I’ve read about these four ways of loving before but never liked them because I’d always understood them as stages of maturity. I felt disheartened because I never seem to get past loving myself or God for my own sake. But May says that transformation doesn’t happen in a linear fashion.

The dogs and their master return. It’s silent again, then I hear a creature break the surface of the water, exhale loudly, and submerge into the deep. I scan the sea beyond the dock and hear it again. A sea-lion.

This is my gift to you, for you, Jesus had said. I remember the joy it gave him to see me receive it. Now I know why. I was loving myself for God’s sake.

Jesus, the very thought of thee
with sweetness fills the breast;
but sweeter far thy face to see,
and in thy presence rest.
–St. Bernard of Clairvaux

* * *

Love Mischief for the World

I’ve taken up the challenge of keeping a gratitude journal for thirty days. Every morning after my silent prayer, I record at least three things I’m grateful for from the previous day. If you need a little inspiration to join me in this love mischief, spend five minutes watching this video by Brother David Steindl-Rast.

What love mischief are you and God doing to care for the world?
Let me know and I will include it in an upcoming post.

Credits and References:
“Stones in hand”  by Hugo. Used with permission.
Quote from The Dark Night of the Soul by Gerald May, page 97-98.
Photo of the Backeddy Resort and Marina by the Backeddy.
© Esther Hizsa, An Everyday Pilgrim, 2018.
Unauthorized use and/or duplication of this material without permission from Esther Hizsa is strictly prohibited. Excerpts and links may be used provided there is a link to the original content and credit is given as follows: © Esther Hizsa, An Everyday Pilgrim 2013-2018.  http://www.estherhizsa.com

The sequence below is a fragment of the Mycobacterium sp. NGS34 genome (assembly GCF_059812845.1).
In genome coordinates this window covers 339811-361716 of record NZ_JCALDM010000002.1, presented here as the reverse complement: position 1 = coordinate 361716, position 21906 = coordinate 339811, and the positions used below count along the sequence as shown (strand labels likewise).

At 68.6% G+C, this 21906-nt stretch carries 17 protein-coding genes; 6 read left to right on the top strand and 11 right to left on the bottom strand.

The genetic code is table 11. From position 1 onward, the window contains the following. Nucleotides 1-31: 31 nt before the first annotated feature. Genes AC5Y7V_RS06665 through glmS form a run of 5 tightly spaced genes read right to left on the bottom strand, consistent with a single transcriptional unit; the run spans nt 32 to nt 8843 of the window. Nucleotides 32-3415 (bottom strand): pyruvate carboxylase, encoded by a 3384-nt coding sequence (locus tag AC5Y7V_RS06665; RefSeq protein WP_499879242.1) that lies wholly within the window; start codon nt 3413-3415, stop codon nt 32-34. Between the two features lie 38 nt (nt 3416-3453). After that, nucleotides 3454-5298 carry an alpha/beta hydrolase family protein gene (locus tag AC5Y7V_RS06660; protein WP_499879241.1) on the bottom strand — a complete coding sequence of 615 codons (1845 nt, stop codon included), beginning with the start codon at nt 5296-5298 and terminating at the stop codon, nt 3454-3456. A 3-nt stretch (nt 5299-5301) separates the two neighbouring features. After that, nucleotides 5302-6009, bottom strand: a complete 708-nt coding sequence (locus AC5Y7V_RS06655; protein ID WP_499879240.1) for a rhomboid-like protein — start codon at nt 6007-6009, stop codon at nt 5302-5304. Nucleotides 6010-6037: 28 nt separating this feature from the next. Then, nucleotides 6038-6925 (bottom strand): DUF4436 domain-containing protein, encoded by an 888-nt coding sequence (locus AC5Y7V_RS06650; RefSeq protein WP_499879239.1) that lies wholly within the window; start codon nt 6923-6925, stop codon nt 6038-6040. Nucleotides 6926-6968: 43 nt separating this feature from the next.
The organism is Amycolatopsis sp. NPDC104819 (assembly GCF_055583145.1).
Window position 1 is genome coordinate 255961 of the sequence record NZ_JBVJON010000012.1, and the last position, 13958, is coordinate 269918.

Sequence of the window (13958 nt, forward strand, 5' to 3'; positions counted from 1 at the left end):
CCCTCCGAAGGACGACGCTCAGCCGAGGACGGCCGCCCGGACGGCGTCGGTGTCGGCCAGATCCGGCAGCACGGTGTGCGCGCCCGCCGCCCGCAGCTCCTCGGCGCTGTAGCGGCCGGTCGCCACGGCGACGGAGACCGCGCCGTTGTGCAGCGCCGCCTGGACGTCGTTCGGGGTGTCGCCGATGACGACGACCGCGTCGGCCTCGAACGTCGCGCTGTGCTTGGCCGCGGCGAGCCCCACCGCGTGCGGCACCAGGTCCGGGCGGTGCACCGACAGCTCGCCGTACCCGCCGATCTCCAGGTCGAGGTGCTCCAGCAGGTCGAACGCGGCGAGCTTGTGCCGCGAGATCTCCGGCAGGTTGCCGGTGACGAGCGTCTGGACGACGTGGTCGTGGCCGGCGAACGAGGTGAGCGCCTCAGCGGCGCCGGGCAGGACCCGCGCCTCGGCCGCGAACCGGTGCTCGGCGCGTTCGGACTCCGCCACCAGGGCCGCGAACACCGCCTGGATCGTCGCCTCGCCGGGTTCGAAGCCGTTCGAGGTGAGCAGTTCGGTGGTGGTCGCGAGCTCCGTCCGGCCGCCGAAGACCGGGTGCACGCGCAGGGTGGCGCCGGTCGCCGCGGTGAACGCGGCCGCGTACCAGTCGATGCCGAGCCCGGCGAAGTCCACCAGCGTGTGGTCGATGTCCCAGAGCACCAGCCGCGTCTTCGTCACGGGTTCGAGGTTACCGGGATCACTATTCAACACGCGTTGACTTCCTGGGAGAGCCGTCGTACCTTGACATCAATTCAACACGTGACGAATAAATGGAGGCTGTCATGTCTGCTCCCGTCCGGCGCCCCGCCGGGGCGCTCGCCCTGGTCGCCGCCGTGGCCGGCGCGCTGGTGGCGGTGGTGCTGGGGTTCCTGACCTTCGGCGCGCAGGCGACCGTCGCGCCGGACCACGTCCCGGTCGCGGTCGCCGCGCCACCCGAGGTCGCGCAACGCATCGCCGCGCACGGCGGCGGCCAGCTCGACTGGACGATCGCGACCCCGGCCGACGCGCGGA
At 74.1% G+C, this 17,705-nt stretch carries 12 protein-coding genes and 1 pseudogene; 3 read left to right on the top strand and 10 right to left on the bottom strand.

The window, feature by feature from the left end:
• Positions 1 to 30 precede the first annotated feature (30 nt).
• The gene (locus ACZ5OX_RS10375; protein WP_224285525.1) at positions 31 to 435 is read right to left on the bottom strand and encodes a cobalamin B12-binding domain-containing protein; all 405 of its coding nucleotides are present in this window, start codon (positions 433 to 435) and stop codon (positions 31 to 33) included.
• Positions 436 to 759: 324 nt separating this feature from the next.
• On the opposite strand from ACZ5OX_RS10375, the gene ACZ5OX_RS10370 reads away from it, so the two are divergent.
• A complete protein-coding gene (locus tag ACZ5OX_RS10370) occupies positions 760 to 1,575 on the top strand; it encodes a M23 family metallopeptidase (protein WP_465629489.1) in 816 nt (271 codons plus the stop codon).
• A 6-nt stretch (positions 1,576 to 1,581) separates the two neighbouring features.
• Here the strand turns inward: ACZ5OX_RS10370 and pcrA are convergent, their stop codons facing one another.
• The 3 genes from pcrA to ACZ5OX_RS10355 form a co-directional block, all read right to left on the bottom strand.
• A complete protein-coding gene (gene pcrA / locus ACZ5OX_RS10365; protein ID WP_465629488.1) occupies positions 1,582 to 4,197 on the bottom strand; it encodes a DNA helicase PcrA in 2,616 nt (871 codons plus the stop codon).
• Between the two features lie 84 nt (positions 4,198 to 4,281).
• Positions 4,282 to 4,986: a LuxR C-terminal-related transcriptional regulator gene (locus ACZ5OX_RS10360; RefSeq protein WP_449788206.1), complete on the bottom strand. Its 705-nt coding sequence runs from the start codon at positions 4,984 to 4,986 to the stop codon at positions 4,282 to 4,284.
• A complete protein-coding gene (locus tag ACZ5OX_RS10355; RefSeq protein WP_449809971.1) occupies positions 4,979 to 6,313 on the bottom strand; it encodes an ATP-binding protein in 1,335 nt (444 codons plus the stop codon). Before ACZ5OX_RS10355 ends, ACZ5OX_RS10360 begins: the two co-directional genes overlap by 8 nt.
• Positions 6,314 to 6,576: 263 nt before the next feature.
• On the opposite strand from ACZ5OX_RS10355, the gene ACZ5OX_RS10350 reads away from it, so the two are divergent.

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Right Where I Am

I looked at this drawing of an injured bird and felt tender inside. I lingered for a while with that feeling and the sense of being held. Then, in the retreat’s spacious silence, I reflected on a poem by Mary Oliver. It began like this:

In the afternoons,
in the almost empty fields,
I hum the hymns
I used to sing

in church.
They could not tame me,
so they would not keep me,
alas,

and how that feels,
the weight of it,
I will not tell
any of you,

not ever.

I looked at the wounded sparrow again and heard the words explode with meaning.

The hymns I used to sing … could not tame me … would not keep me … and how that feels … the weight of it … I will not tell … not ever.

Sadness welled up in me. For Mary Oliver. For myself. I thought of my leaving of one church to attend another nearly four years ago. The weight of it is not so heavy now, but apparently, it’s heavy enough to bring me to tears.

I saw Jesus’ hands holding me, gently bringing this wounded sparrow to his chest and stroking my head with his finger.

“Tell me about the weight of it,” he whispered.

I went for a walk and let the losses come to mind. It felt like a divorce: amicable, irreconcilable. It felt like walking by the house I grew up in and seeing a stranger through the window, washing their dishes at the sink, looking up at their family’s photos on the wall.

What stands out for me as I write and what I talked about in spiritual direction a few days later, was not my grief, but the experience of being held and seen. God saw the traces of my sadness and knew that I loved more deeply than I thought I did.